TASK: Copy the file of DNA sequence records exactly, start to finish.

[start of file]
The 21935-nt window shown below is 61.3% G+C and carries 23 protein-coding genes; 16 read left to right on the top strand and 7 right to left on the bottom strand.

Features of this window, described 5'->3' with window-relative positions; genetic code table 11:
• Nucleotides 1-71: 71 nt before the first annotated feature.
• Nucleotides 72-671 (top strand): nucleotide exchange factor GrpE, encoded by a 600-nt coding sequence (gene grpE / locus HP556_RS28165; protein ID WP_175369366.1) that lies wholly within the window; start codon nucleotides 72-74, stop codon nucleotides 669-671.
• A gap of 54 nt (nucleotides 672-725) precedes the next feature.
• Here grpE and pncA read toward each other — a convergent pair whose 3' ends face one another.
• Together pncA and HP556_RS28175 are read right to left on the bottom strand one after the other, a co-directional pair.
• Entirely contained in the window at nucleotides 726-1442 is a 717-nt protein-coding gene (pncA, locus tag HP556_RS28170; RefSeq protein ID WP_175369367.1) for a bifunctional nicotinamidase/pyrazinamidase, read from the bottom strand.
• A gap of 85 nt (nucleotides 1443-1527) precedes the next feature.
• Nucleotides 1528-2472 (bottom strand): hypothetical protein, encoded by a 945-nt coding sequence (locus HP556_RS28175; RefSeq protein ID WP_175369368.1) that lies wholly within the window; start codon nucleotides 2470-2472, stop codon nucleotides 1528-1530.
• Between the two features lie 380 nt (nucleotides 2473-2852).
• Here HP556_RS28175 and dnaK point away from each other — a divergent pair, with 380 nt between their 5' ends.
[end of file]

The 21935-nt window shown below is 61.3% G+C and carries 23 protein-coding genes; 16 read left to right on the top strand and 7 right to left on the bottom strand.

Features of this window, described 5'->3' with window-relative positions; genetic code table 11:
• Nucleotides 1-71: 71 nt before the first annotated feature.
• Nucleotides 72-671 (top strand): nucleotide exchange factor GrpE, encoded by a 600-nt coding sequence (gene grpE / locus HP556_RS28165; protein ID WP_175369366.1) that lies wholly within the window; start codon nucleotides 72-74, stop codon nucleotides 669-671.
• A gap of 54 nt (nucleotides 672-725) precedes the next feature.
• Here grpE and pncA read toward each other — a convergent pair whose 3' ends face one another.
• Together pncA and HP556_RS28175 are read right to left on the bottom strand one after the other, a co-directional pair.
• Entirely contained in the window at nucleotides 726-1442 is a 717-nt protein-coding gene (pncA, locus tag HP556_RS28170; RefSeq protein ID WP_175369367.1) for a bifunctional nicotinamidase/pyrazinamidase, read from the bottom strand.
• A gap of 85 nt (nucleotides 1443-1527) precedes the next feature.
• Nucleotides 1528-2472 (bottom strand): hypothetical protein, encoded by a 945-nt coding sequence (locus HP556_RS28175; RefSeq protein ID WP_175369368.1) that lies wholly within the window; start codon nucleotides 2470-2472, stop codon nucleotides 1528-1530.
• Between the two features lie 380 nt (nucleotides 2473-2852).
• Here HP556_RS28175 and dnaK point away from each other — a divergent pair, with 380 nt between their 5' ends.